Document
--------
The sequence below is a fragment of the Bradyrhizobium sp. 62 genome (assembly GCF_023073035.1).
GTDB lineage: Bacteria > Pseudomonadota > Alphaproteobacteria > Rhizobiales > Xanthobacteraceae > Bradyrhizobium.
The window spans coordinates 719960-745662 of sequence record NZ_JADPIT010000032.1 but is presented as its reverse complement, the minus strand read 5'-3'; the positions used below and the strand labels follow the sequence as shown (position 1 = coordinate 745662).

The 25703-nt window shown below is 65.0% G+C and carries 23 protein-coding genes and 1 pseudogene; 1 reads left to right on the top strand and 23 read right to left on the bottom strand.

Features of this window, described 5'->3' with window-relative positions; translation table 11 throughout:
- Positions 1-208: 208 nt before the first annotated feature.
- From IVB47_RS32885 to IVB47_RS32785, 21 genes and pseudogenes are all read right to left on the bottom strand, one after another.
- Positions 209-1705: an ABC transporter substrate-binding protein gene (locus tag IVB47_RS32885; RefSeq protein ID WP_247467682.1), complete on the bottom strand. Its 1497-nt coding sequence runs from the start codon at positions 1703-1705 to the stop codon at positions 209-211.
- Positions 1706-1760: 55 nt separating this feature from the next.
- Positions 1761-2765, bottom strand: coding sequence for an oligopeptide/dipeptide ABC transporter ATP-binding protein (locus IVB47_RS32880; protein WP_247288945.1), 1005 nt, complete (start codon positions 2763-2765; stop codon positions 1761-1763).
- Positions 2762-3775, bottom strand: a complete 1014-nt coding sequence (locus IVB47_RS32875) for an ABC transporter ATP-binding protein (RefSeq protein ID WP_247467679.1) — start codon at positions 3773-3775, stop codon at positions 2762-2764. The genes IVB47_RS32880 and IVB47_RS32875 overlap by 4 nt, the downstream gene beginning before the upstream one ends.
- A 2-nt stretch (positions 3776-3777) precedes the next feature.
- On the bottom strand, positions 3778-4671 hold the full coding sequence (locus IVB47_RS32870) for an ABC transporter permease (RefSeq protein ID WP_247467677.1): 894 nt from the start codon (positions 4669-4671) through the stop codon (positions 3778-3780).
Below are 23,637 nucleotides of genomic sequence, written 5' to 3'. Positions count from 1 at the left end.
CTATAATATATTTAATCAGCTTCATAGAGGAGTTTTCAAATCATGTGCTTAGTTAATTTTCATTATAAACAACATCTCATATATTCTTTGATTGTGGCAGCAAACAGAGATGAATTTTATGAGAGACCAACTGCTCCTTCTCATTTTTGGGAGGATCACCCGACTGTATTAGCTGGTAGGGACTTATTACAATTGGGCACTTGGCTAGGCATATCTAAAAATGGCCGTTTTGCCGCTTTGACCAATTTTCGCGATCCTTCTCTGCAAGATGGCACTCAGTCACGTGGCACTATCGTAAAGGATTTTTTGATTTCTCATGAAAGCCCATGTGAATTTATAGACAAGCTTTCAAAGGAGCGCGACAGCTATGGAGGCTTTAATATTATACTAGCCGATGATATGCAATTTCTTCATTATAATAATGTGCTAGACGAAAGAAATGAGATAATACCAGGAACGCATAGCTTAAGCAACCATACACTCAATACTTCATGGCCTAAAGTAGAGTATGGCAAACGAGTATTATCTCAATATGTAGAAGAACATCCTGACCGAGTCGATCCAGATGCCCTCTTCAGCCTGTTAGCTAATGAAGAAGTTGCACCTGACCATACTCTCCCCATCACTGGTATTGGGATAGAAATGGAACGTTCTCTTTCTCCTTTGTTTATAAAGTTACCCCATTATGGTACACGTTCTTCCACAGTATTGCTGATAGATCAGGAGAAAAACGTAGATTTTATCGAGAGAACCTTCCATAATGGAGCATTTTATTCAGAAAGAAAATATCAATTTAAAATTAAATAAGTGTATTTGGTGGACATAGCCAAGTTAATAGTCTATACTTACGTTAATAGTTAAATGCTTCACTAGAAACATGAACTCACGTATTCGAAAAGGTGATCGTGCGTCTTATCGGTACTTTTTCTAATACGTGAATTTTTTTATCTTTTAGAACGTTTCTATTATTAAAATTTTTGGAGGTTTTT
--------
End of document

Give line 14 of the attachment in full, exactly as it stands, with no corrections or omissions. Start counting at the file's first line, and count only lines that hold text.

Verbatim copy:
Below are 23,637 nucleotides of genomic sequence, written 5' to 3'. Positions count from 1 at the left end.